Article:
"Newwwww-burrrrgh ... Newwwww-burrrrgh ... Newwwww-burrrrrgh...!"

Well, the weekend is finally over for me up in Glens Falls, NY. Two round trip drives covering just over 600 miles for two HS Playoff games just about wiped me out. Shot available light on Saturday in their semi-final game, and decided right then and there that I'd have to return all the way home on Saturday night and retrieve a full set of studio strobes, cords, clamps, "wizards" and everything else needed to "light-up" the Glens Falls Civic Center for the championship game on Sunday afternoon. It was basically a 'no-brainer' call for me professionally, especially since this was the first time I'd ever seen this minor league hockey arena, let alone had to shoot state playoff caliber basketball on deadline. Why not 'light-it-up' for the title game if our local team, Newburgh Free Academy advanced on Saturday...?

I will surely post more images here tomorrow and discuss some of the pros and cons of working the championship tournament this weekend. It was almost a perfect Cindarella ending to a demanding, yet rewarding season of HS basketball coverage and a lot of fun making truly consistent imagery. -cg.

20 March 2009

*December 2008 NPPA Winners...

Three of my multiple-picture feature stories published last December were recognized by the NPPA's Monthly News Clip Contest (National Press Photographer's Association), earning a 1st., 2nd., and 3rd. Place for the month. Here's the link to the NPPA's results page above:
NPPA / MNCC. December 2008 Region 2

I had written earlier about each assignment and you can find those earlier posts here on the blog by clicking the links here:

"The West Point Experience..."
"Overnight Repairs on the TZB..."
"109th. ARMY - NAVY GAME. Philadelphia, PA. 12•06•08..."

*I must say it's very rewarding professionally and even a little humbling to be continually recognized by the organization I've been a member of for most of my photojournalism career. -cg.

18 March 2009

Newburgh's Last Second Win over Mt. Vernon. 03•13•09

My paper put together a piece for the web where sportswriter Kevin Gleason and I talk about covering Newburgh Free Academy's State Quarterfinal upset on Will Bouton's dramatic last second three-point shot beyond half court, to defeat Mt. Vernon 71 - 70 last week.
"I Love This Game...!" -cg.

17 March 2009

MARCH MADNESS! - Slideshow.

Here's a take on some of my favorite images (and outtakes at the end) from the 10 games I've covered in various venues so far this month in the HS Section IX Playoffs here in our coverage area. I will update with a shorter version and clean up some of the captioning as well. Enjoy. -cg.

*(Use the arrows at the bottom left of the player or click the image to scroll forward through the slideshow. Enable full screen viewing by clicking the 4-way arrow icon above the credits button at lower right of the player. )

16 March 2009

MARCH MADNESS! - Part V - *"Let's Go to the Videotape...!"

As longtime NY sportscaster Warner Wolff would say, "Let's go to the videotape...!"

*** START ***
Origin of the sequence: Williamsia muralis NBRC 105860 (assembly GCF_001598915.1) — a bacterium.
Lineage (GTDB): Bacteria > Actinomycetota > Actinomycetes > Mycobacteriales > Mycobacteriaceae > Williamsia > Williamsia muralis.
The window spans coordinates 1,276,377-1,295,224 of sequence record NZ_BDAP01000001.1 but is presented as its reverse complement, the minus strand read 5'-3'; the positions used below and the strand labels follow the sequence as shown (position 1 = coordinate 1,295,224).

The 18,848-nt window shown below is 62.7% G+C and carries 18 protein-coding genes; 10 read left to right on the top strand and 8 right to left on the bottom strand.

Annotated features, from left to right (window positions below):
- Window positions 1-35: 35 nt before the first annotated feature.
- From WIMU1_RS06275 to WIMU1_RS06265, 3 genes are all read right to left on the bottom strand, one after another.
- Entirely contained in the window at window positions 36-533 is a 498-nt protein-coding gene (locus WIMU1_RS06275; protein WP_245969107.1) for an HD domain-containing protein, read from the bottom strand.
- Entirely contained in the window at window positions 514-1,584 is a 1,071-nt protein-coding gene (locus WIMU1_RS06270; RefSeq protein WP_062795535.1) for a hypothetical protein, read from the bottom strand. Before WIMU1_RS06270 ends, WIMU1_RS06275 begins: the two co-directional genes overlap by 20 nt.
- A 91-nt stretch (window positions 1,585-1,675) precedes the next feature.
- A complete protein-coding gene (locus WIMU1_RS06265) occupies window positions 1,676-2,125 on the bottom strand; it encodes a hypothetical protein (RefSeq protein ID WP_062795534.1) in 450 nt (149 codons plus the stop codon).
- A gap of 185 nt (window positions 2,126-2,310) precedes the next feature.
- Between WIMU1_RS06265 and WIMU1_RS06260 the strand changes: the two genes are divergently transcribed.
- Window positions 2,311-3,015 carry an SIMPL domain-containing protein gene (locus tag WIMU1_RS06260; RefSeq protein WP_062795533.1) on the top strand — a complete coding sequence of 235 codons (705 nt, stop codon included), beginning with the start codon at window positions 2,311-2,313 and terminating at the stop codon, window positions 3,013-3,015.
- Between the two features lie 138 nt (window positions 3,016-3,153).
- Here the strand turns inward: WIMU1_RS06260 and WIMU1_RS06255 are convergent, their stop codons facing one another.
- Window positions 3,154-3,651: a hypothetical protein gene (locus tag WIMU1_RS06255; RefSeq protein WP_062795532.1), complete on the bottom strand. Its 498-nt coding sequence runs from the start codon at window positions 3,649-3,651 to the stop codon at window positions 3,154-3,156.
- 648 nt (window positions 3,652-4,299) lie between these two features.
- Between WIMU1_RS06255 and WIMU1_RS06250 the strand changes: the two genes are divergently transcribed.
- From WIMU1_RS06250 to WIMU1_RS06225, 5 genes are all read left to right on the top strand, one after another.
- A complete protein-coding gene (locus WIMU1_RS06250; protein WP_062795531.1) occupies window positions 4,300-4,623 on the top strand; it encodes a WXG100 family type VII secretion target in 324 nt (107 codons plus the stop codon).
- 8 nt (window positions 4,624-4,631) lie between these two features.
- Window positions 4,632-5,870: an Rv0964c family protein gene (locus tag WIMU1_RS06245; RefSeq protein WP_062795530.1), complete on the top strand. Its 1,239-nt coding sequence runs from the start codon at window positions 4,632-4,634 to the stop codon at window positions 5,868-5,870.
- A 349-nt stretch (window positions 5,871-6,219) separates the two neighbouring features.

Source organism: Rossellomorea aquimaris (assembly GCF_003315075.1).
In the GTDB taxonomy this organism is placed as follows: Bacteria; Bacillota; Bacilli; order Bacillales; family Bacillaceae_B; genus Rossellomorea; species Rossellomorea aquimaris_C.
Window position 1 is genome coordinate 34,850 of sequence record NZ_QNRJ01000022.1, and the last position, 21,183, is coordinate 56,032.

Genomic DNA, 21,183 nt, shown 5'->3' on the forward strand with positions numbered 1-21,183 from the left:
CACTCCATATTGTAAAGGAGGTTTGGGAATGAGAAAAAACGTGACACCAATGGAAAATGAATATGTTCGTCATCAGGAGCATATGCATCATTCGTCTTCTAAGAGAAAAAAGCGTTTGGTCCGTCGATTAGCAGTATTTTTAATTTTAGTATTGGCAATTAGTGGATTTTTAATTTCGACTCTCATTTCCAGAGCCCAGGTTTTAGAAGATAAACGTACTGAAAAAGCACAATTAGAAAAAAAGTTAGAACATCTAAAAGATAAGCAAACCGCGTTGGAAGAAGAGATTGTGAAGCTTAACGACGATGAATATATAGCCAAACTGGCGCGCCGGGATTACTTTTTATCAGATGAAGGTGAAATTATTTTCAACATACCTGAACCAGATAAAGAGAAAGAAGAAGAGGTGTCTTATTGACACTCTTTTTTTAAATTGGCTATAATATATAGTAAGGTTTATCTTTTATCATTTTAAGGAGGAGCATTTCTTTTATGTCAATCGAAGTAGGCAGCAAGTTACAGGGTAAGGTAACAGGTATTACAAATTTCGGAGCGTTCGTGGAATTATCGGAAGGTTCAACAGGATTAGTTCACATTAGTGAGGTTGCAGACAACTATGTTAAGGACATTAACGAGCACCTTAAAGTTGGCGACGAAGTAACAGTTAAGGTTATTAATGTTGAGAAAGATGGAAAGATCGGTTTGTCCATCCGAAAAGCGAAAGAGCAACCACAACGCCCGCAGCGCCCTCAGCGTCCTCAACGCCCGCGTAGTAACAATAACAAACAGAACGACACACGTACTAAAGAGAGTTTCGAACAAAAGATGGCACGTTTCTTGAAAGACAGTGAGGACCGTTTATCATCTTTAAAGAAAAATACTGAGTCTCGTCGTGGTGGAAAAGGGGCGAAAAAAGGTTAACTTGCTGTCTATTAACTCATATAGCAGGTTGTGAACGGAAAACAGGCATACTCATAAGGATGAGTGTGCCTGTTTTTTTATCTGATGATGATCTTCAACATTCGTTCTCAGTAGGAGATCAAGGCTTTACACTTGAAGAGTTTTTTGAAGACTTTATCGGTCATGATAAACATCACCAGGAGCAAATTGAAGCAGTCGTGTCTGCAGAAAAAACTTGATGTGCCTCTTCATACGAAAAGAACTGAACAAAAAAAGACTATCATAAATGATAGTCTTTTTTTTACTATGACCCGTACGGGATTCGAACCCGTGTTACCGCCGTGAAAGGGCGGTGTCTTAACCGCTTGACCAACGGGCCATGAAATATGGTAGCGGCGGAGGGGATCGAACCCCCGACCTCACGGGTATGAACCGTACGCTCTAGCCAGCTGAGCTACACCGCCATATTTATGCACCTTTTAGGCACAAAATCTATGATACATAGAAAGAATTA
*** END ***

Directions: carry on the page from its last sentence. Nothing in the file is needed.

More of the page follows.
After a much needed full day off yesterday, I'm finally getting around to harnessing my thoughts on Friday night's State Quarterfinal games over in Westchester; including Will Bouton's heroic heave that gave Newburgh Free Academy their one point win over longtime rival Mt. Vernon. In making those images, most of it still remains a blur in my head. Just before Kadeem Dinham (#24 in white) of Mt. Vernon scored off an offensive rebound at the other end of the court, giving them a two point lead with 1.8 seconds left, I do remember sliding over closer to the basket and resting the "long" camera with the 300mm along the basket stanchion; as I wouldn't need that camera anymore to shoot downcourt. I'd already made what I thought might be the game winning image of him banking in the putback with the "short" camera, including a complete view of the scoreboard. (this is the similar look of Minisink's Stefanie Dolson missing a one & one from the line, with the scoreboard showing 1.1 seconds remaining. Even though she had 36 of their 44 points, that image told the story of their loss a week earlier.) Mt. Vernon players began to cheer and fans streamed onto the court. Newburgh had called timeout though, and .2 second was put back on the clock. The court was cleared and now there were two full seconds remaining. A lifetime by NBA standards, and my experiences. I didn't figure it'd be over for NFA or anything. I wasn't upset, I wasn't shocked. It was just basketball at it's highest level - in this case an extremely important HS Playoff game for the kids I'd been covering all season. I do remember now that everything sort of went quiet inside my head. It was kind of weird actually. I was truly "In the Zone" and nothing else mattered. I'd worked extremely hard all season - purposely installing multiple strobes at just about every HS game I'd covered and at some of the bigger games, utilizing three and sometimes four cameras. Just last weekend I'd installed a backboard glass remote camera & the following day a remote in the stands at a different venue, aiming that camera back down toward the basket for a different view of players going to the bucket. With my years of covering NBA and major college games in the NYC market, all this proved to be added experience, combined with an intense patience and timing, as I knew I was about to take a measured breath, and sight-in on this last play. I don't know if I looked for the inbounds pass from the other baseline or if I was just "keyed" on watching Bouton. All I knew is that I was "on him" through the camera, saw him clean with the defender all over him, and fired! One shot. From my knees. On arena strobes.  BANG!!!